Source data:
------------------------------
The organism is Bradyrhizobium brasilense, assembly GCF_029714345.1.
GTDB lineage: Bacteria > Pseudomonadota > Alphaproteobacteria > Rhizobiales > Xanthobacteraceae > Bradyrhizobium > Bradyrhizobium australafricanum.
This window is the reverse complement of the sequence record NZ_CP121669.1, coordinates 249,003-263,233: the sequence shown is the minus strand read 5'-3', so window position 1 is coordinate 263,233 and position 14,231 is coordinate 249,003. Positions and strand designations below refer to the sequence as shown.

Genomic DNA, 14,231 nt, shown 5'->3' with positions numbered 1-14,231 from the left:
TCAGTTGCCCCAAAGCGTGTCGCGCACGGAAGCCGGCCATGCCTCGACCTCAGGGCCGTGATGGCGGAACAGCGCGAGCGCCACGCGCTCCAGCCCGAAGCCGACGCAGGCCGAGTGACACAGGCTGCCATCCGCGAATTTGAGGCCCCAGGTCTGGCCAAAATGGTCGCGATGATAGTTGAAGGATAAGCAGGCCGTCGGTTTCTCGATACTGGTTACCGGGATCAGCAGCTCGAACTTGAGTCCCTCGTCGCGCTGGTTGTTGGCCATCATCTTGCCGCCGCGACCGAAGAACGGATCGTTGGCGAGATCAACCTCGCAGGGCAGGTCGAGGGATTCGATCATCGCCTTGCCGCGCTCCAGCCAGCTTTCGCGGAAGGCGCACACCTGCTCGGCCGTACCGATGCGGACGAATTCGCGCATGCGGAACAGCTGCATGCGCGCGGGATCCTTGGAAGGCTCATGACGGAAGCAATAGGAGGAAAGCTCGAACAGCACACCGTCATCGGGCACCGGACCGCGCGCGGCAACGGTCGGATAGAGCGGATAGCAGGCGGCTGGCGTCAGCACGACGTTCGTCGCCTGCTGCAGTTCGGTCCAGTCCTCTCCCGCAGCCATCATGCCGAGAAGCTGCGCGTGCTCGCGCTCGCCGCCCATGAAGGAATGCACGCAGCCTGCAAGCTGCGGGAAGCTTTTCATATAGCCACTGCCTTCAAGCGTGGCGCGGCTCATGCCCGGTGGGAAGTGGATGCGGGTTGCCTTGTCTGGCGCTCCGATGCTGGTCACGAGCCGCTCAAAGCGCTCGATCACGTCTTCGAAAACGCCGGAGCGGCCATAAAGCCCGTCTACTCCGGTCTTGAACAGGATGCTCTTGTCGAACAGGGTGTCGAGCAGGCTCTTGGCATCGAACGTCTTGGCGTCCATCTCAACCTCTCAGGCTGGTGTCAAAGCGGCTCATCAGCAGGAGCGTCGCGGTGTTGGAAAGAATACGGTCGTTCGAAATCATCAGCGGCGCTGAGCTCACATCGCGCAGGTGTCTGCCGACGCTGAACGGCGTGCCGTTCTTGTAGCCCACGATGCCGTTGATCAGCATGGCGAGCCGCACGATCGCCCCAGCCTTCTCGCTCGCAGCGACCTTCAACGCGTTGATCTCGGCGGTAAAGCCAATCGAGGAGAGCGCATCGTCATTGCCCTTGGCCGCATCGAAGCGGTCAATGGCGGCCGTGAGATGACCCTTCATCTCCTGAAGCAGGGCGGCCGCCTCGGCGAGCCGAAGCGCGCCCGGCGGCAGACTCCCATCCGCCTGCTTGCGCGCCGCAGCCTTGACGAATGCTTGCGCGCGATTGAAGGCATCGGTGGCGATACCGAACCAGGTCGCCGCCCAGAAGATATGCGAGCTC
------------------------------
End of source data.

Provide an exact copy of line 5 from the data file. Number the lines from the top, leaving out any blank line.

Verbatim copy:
TCAGTTGCCCCAAAGCGTGTCGCGCACGGAAGCCGGCCATGCCTCGACCTCAGGGCCGTGATGGCGGAACAGCGCGAGCGCCACGCGCTCCAGCCCGAAGCCGACGCAGGCCGAGTGACACAGGCTGCCATCCGCGAATTTGAGGCCCCAGGTCTGGCCAAAATGGTCGCGATGATAGTTGAAGGATAAGCAGGCCGTCGGTTTCTCGATACTGGTTACCGGGATCAGCAGCTCGAACTTGAGTCCCTCGTCGCGCTGGTTGTTGGCCATCATCTTGCCGCCGCGACCGAAGAACGGATCGTTGGCGAGATCAACCTCGCAGGGCAGGTCGAGGGATTCGATCATCGCCTTGCCGCGCTCCAGCCAGCTTTCGCGGAAGGCGCACACCTGCTCGGCCGTACCGATGCGGACGAATTCGCGCATGCGGAACAGCTGCATGCGCGCGGGATCCTTGGAAGGCTCATGACGGAAGCAATAGGAGGAAAGCTCGAACAGCACACCGTCATCGGGCACCGGACCGCGCGCGGCAACGGTCGGATAGAGCGGATAGCAGGCGGCTGGCGTCAGCACGACGTTCGTCGCCTGCTGCAGTTCGGTCCAGTCCTCTCCCGCAGCCATCATGCCGAGAAGCTGCGCGTGCTCGCGCTCGCCGCCCATGAAGGAATGCACGCAGCCTGCAAGCTGCGGGAAGCTTTTCATATAGCCACTGCCTTCAAGCGTGGCGCGGCTCATGCCCGGTGGGAAGTGGATGCGGGTTGCCTTGTCTGGCGCTCCGATGCTGGTCACGAGCCGCTCAAAGCGCTCGATCACGTCTTCGAAAACGCCGGAGCGGCCATAAAGCCCGTCTACTCCGGTCTTGAACAGGATGCTCTTGTCGAACAGGGTGTCGAGCAGGCTCTTGGCATCGAACGTCTTGGCGTCCATCTCAACCTCTCAGGCTGGTGTCAAAGCGGCTCATCAGCAGGAGCGTCGCGGTGTTGGAAAGAATACGGTCGTTCGAAATCATCAGCGGCGCTGAGCTCACATCGCGCAGGTGTCTGCCGACGCTGAACGGCGTGCCGTTCTTGTAGCCCACGATGCCGTTGATCAGCATGGCGAGCCGCACGATCGCCCCAGCCTTCTCGCTCGCAGCGACCTTCAACGCGTTGATCTCGGCGGTAAAGCCAATCGAGGAGAGCGCATCGTCATTGCCCTTGGCCGCATCGAAGCGGTCAATGGCGGCCGTGAGATGACCCTTCATCTCCTGAAGCAGGGCGGCCGCCTCGGCGAGCCGAAGCGCGCCCGGCGGCAGACTCCCATCCGCCTGCTTGCGCGCCGCAGCCTTGACGAATGCTTGCGCGCGATTGAAGGCATCGGTGGCGATACCGAACCAGGTCGCCGCCCAGAAGATATGCGAGCTC